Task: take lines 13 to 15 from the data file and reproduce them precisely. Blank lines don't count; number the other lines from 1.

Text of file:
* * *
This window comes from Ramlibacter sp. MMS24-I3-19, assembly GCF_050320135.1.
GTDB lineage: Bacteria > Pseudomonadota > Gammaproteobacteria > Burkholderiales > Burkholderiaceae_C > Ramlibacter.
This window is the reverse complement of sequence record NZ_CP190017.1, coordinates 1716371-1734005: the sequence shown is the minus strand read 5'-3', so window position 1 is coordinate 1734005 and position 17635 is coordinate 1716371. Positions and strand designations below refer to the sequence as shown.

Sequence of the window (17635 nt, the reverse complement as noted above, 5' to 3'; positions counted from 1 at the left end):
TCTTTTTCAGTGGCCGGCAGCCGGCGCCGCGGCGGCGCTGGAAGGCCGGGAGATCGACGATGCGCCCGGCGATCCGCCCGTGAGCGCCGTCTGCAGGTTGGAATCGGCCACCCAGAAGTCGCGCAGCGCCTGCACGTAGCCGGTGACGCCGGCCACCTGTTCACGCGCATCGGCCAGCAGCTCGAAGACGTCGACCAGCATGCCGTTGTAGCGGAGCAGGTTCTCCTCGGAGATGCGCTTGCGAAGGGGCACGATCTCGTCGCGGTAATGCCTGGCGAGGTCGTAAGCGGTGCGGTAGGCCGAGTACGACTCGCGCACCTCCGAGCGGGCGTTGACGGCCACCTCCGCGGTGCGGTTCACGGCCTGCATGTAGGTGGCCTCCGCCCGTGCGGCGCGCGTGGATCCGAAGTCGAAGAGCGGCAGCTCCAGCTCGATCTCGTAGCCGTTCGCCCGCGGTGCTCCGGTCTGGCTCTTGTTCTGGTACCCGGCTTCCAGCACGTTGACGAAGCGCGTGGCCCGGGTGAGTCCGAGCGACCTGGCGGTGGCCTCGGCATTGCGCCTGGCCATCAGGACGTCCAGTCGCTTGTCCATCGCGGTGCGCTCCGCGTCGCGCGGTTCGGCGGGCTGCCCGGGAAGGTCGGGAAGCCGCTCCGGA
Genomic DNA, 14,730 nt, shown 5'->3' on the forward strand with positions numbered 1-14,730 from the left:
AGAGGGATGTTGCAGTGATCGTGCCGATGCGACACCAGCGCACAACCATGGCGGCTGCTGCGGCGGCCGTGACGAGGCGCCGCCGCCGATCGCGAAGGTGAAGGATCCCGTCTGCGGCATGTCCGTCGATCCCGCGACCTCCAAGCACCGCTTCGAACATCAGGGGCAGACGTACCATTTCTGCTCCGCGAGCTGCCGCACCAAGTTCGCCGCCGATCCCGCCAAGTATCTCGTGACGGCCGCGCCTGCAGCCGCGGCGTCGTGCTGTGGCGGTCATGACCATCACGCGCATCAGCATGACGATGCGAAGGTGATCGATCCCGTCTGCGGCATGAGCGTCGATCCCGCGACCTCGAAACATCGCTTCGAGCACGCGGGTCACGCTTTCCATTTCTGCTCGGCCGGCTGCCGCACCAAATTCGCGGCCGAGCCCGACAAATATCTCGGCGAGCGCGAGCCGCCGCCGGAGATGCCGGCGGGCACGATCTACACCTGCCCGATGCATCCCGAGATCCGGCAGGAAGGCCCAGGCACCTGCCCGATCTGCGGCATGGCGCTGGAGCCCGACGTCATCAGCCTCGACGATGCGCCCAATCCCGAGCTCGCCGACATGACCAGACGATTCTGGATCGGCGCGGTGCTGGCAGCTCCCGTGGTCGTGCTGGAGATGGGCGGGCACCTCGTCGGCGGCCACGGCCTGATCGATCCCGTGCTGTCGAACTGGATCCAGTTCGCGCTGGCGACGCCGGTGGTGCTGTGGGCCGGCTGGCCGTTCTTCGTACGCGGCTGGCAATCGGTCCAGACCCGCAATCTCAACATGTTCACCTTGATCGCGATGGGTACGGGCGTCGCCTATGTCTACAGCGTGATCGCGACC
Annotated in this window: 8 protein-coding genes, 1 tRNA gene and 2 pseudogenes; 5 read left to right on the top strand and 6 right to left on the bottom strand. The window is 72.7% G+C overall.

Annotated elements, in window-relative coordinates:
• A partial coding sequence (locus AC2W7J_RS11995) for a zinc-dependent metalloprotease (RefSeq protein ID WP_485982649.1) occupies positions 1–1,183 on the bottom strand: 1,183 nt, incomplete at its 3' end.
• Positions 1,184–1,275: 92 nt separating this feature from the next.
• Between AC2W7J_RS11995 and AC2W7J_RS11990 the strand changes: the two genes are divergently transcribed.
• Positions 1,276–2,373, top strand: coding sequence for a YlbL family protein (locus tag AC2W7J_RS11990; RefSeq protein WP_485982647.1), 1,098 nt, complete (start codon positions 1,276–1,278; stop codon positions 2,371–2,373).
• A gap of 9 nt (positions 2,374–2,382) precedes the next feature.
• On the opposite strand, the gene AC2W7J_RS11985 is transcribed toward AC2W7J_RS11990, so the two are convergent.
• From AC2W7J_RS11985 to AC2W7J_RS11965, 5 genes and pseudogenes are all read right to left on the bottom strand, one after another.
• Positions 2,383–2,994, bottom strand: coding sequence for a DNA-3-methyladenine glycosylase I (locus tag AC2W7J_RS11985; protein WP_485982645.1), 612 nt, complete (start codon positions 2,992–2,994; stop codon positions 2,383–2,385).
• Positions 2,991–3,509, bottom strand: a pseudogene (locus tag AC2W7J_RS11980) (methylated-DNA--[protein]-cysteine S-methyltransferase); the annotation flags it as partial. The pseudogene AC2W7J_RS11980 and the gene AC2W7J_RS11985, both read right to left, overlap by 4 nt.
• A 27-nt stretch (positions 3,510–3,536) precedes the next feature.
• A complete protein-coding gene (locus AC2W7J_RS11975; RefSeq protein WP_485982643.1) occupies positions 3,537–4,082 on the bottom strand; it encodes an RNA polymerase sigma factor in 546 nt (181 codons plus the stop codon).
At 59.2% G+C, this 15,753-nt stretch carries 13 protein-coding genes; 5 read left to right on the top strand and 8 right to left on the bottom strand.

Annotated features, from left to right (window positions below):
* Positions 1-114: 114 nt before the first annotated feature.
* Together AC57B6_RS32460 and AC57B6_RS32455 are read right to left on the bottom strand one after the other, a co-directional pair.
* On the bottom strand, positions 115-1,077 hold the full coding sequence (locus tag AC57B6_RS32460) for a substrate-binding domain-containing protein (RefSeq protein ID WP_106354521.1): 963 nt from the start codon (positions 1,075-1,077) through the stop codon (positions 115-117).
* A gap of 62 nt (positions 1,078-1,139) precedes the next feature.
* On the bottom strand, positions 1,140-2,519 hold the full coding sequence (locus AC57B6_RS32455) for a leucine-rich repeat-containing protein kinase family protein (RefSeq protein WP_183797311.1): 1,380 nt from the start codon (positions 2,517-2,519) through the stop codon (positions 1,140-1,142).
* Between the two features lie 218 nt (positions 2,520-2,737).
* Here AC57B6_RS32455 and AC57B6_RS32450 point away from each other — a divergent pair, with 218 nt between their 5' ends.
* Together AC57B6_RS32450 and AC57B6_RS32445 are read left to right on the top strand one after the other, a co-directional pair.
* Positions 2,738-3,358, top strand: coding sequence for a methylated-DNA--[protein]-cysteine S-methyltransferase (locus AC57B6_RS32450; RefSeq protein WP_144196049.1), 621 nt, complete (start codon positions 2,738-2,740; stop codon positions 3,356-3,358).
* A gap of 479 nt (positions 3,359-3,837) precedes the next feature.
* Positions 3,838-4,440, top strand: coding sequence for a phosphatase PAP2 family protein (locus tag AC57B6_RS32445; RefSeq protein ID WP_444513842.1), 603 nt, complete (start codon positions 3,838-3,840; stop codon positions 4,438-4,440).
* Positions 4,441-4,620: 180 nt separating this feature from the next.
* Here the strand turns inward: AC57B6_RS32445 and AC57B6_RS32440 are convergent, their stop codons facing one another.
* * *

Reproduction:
• Positions 1,276–2,373, top strand: coding sequence for a YlbL family protein (locus tag AC2W7J_RS11990; RefSeq protein WP_485982647.1), 1,098 nt, complete (start codon positions 1,276–1,278; stop codon positions 2,371–2,373).
• A gap of 9 nt (positions 2,374–2,382) precedes the next feature.
• On the opposite strand, the gene AC2W7J_RS11985 is transcribed toward AC2W7J_RS11990, so the two are convergent.